Tuesday, February 4, 2014

Review: The Deepest Secret by Carla Buckley

The Deepest Secret by Carla Buckley is being compared to Jodi Picoult and William Landay and for once I don't feel like the book blurbs have gotten the comparison completely wrong. This compelling novel follows the lives of a family that seems to be falling apart by the seams regardless of the efforts of the matriarch Eve Lattimore. This isn't the familiar story of a dysfunctional family that readers won't feel any sympathy for, but in fact the opposite. 

By all appearances, the Lattimore family is the picturesque suburban family but what sets them apart is their son. Tyler, fourteen years old, wants nothing more than to be a normal person. He wants to enjoy life, maybe see the world outside of the shadows he's been forced into, to just sit in a classroom with his classmates. He just needs the one enzyme out of thousands in order to be normal instead but instead he battles for his life by a very powerful foe named XP. XP makes it so he's unable to be exposed to the sun. In an effort to get outside, he traverse the Ohio terrain and pears into the lives of his neighbors. 

One of these neighbors could possibly be holding the secret of what's happened to a local girl who's gone missing. The same girl is the daughter to his mother Eve's best friend. Tyler thinks he may know who is the cause of her disappearance. We are privy to his internal struggle with letting this information known all the while knowing who the actual culprit may in fact be.

When I began this book I wasn't sure what to think but I was excited after reading the blurb, and a little skeptical, when it was compared to Picoult and Landay. I've read at least one book by both authors and liked them tremendously so to say I was interested is an understatement. What Carla Buckley does, like those authors, is draw the reader in by painting a vivid portrait of a family that readers can't help but to relate to. The Lattimore family is given so much depth I felt like I was a guest in their home documenting their every move.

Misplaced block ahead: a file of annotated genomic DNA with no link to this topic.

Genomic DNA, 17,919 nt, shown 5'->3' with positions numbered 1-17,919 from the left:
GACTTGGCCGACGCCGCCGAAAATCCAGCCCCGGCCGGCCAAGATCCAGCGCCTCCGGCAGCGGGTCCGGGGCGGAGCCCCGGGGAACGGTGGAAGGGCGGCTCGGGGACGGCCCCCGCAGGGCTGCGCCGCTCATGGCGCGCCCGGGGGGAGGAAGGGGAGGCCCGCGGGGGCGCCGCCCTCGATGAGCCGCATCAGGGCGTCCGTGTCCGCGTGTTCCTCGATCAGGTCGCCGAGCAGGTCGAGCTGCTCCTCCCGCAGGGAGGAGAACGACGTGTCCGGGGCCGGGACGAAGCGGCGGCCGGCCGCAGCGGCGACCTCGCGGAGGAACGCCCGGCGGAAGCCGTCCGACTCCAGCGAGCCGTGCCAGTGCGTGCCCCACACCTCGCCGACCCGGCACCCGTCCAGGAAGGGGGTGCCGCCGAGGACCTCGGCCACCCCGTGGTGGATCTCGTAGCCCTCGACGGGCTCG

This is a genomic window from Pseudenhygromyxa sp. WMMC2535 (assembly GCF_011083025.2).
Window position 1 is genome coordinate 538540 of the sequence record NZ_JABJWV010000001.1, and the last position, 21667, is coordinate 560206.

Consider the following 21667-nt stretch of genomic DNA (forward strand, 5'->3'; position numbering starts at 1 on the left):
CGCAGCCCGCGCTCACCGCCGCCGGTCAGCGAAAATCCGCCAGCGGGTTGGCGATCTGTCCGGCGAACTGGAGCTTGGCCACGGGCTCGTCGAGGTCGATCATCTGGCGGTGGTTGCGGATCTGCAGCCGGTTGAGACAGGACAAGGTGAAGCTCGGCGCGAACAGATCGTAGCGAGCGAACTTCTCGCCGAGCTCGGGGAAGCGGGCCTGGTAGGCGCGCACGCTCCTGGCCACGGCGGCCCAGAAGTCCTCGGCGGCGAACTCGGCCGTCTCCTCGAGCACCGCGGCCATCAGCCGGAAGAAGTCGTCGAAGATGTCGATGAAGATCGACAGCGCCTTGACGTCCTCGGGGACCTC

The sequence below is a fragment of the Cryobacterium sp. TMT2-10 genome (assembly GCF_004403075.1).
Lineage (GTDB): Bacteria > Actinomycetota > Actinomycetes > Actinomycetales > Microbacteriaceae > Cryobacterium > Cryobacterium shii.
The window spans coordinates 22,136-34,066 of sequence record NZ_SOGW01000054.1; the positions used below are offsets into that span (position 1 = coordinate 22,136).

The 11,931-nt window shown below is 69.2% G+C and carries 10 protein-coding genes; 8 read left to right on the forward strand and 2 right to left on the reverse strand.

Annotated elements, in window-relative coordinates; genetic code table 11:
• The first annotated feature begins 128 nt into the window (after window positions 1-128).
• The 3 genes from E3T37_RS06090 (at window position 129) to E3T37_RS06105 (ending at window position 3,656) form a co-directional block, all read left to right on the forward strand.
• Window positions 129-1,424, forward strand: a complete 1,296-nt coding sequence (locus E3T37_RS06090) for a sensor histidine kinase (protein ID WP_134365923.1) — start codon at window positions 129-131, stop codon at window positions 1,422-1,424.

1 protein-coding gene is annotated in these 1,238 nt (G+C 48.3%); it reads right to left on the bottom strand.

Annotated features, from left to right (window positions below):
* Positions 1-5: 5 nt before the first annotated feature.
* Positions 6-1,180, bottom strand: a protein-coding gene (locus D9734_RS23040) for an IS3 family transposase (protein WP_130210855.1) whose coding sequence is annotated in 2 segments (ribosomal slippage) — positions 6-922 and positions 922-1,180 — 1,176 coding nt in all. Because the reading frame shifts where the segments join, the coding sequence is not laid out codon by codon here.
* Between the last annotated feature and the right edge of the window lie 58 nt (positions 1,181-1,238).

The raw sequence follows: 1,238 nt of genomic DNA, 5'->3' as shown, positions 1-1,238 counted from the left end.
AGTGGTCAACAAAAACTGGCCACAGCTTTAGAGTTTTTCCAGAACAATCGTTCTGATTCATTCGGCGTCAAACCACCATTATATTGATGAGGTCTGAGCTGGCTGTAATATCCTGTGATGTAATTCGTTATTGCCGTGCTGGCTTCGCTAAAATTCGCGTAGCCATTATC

I usually loathe female teenage characters such as Melissa, Tyler's older sister, and for a while there she did nothing to dissuade that emotion. Before long, Buckley manages to humanize her and bring forth her true anguish. She lives in a world where she comes last. She battles the guilt of being healthy all the while thanking her lucky stars she isn't the one with an expected lifespan of age twenty. Sure she seems like a brat, but it's only because she's invisible. She is forced into a world of shadows only her shadow is emotional rather than life or death. 

Then there's David. David Lattimore, the family patriarch, lives primarily in DC and only visits his family on the weekends. During those visits he's still working. Someone's gotta pay the bills that rack up in caring for his son. He seems like the distant father who occasionally forgets how serious his son's illness is, yet... why would he want to come home to a place where his wife barely looks at him. Their marriage is constantly being in the balance and the tension drips from the page whenever he is with his wife Eve.

Eve...Eve...Eve... I wanted so much to like her. Hell! I do like her. She's tried to do everything she can to make sure her son lives. She believes that if she isn't around Tyler has no one. Eve obsessively counts minutes, hours, sun ups, sun downs, whatever she needs to in order to make sure Tyler's needs are met. She ensures the doctors know about every exposure on Tyler's body, coordinates all his doctor appointments, and even researches cameras in an effort to support his love of photography. Eve does it all... yet... she falls short for me. I think I dislike her because I want her to understand that the UV-proof home she's created has cost her much more than what she realizes she'll lose if her deepest secrets surface.

Ultimately, for me, The Deepest Secret meant so much than the mystery and suspense it promised. What kept me turning the pages for this novel is how involved with this family I became. The exploration of the depths that one will go to keep their lives together for the people they love did not fall on deaf ears here and I absolutely recommend this novel to anyone who's a fan of Jodi Picoult and William Landay. I look forward to reading more by this author. ****

Copy provided by Bantam Books/Random House Publishing via Netgalley

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